That's all for now. We have other new products like the Vitamin E Oil and co, but we would keep releasing them to you one after the other. 

So to purchase any of these new products or our other fabulous and effective products, click here. We would be expecting your order.

Let's keep our fingers crossed for our next babies. One thing I know for sure, this 2016 is a very productive year for me, just like 2015, just like 2014, just like...

Cutting your nose to spite your face

As you all know, I run African Naturalistas, and one of our major materials are the plastics we use to package the products. Lately, the prices have been soaring so high like a kite in the sky, that it was becoming outrageous.

There's a particular set of plastics I have been looking for in small quantity (hundreds), which had completely disappeared from the market. So I went to the company that manufactures it, which is the company I actually buy my plastics from. The only issue was that I'd have to buy the plastic in thousands even though I didn't need that much.

On getting to that company, I noticed the whole place was empty. Everything was dead. There were no vehicles packing plastics or offloaders working. There were no people at the reception, waiting to see the sales personnel, etc. I began to suspect that something was wrong.

When I got to the sales office, only one person was around. I told her the plastics I wanted to buy, and she said it was finished, that I should come back in two weeks time because there's something wrong with their power, and they couldn't power their machines. I asked about some more plastics, she said they weren't available. I drilled down further, and realised there were no plastics of any king available.

It was at this point I started to suspect something was wrong. If it was a small company having issues, I would have understood. But it was one of the biggest plastic factories in Lagos, moulding for giant cosmetic companies. There was no way they would accept power generating issues to shut them down for over a month, with no hope in sight. Moreover, Indians don't joke with labour and money.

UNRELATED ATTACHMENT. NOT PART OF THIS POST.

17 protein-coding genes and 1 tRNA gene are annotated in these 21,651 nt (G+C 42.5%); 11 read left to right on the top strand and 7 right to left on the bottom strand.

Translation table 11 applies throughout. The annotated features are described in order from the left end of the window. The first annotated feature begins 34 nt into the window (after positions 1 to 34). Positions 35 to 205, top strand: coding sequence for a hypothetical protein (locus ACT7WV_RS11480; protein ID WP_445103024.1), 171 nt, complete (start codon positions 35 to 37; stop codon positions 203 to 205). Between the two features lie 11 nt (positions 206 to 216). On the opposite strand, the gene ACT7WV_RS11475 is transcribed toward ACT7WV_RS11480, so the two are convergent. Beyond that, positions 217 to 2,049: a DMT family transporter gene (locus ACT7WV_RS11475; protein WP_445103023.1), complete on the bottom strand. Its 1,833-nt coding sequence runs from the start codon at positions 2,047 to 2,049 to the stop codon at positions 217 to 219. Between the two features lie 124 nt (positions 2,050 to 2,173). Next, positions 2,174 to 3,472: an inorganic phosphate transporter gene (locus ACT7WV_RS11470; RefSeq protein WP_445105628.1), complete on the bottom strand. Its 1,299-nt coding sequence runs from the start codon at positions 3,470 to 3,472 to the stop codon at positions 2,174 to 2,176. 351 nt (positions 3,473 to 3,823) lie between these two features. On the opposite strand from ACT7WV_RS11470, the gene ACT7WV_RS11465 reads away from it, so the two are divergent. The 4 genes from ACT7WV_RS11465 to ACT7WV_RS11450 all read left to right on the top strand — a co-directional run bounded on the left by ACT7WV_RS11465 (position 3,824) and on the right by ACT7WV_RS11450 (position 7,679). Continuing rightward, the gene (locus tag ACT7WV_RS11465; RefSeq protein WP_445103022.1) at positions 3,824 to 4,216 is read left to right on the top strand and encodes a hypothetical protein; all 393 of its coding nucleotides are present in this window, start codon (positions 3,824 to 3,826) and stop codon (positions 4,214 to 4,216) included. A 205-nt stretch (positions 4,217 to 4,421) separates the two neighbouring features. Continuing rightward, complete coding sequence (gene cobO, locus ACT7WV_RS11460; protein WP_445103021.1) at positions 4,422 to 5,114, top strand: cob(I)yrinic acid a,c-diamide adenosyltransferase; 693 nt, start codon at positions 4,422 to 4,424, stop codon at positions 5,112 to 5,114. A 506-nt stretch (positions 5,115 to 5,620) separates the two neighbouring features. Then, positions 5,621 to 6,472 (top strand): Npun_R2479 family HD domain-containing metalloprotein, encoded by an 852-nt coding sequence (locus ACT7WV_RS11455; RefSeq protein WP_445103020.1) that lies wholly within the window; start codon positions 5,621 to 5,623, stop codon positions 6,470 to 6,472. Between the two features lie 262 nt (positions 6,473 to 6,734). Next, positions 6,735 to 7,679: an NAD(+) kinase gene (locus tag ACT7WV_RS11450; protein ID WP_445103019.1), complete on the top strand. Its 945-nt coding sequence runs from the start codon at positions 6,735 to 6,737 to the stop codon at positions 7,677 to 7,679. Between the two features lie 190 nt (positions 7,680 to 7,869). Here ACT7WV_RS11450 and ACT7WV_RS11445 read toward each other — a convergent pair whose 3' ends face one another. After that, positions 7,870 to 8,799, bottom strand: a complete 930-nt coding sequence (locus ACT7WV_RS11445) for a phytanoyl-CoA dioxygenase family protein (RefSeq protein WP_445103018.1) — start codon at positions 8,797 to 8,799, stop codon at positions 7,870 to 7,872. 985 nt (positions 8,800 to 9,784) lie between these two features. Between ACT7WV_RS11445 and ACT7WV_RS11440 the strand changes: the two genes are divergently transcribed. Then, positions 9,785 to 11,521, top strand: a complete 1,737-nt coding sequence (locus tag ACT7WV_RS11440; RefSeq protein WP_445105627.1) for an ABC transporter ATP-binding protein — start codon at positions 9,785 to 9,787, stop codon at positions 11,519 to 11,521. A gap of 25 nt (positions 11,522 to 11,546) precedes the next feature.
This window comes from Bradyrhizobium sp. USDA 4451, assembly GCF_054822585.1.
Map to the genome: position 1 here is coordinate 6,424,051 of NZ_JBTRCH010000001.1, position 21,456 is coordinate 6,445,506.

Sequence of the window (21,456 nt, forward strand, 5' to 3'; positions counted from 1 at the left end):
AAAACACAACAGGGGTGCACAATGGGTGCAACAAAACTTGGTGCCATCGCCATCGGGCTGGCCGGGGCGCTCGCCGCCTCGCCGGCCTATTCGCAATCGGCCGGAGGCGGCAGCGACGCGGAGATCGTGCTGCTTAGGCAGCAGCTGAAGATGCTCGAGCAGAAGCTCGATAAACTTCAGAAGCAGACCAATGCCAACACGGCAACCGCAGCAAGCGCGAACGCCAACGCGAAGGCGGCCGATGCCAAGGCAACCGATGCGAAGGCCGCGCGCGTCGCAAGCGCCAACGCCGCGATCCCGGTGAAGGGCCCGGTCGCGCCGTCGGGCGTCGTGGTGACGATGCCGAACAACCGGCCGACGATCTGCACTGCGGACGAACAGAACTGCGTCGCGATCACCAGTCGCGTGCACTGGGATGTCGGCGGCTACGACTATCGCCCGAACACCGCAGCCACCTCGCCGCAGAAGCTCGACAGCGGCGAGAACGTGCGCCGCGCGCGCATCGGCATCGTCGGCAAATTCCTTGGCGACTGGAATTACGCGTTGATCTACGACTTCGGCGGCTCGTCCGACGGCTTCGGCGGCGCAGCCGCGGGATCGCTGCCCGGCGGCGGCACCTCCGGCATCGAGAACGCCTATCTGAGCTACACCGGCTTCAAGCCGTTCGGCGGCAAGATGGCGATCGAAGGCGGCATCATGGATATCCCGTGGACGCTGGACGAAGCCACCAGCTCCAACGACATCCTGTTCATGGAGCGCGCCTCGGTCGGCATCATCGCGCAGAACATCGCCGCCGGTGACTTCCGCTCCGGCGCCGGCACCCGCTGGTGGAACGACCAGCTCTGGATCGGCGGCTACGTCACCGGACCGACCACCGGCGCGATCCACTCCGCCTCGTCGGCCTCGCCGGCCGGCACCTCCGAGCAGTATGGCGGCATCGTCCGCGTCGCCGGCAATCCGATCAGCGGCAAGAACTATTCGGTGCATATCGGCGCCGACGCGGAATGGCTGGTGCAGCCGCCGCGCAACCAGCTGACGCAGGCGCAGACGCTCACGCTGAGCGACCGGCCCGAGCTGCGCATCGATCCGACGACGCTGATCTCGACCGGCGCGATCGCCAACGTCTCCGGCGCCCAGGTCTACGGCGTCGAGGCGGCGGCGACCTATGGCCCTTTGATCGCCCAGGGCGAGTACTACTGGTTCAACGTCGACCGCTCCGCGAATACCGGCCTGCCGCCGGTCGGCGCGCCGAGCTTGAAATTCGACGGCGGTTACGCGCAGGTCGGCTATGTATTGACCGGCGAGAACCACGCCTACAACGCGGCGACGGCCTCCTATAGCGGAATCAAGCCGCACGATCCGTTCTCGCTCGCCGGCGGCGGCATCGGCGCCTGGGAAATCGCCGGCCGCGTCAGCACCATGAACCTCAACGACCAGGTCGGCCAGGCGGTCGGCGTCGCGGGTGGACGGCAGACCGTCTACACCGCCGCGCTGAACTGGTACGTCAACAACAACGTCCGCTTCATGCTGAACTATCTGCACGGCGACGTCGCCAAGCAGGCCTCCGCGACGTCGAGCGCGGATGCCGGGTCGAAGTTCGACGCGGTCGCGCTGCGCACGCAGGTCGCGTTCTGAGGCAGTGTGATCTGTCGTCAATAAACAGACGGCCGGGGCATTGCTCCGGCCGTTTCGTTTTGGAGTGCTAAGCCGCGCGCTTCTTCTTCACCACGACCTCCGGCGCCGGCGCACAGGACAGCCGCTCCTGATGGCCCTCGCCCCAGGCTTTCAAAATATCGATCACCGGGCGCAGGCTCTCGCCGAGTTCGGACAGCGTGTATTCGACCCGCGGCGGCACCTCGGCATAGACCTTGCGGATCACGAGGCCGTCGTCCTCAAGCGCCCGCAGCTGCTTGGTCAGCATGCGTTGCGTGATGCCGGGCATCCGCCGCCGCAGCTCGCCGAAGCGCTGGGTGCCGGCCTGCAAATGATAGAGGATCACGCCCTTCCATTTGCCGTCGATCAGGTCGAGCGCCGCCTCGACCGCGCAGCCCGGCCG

So in my course of interaction, I found out that it was the blowing of the gas pipelines in the Niger Delta region, by the Niger Delta Avengers that shut them down. Apparently, many companies, including this one I deal with use those gas to power their factory. So something that happened far in the Niger Delta is affecting us here in Lagos.

Now, here is the irony. If you know anything about the local plastic market in Lagos, the trading aspect is run by the people of the East, Niger Delta, and that region in general. That is their source of livelihood. They buy these plastics from Asian manufacturers in Mushin and Sango, and sell to small businesses who can't deal directly with the manufacturers because they can't afford to buy in thousands.

So you decided to show the Federal Government pepper by bombing gas pipelines, thus affecting a lot of businesses, thus crippling the source of livelihood of your fellow townsmen in other parts of the country, so they begin to go hungry. And you think it is the Federal Government that is suffering?

Who are we really kidding? When we do things, in form of revolution or protest, we better think about who it is really going to affect in the end. We might as well be stabbing ourselves in the chest.

This is just a typical example of cutting your nose to spite your face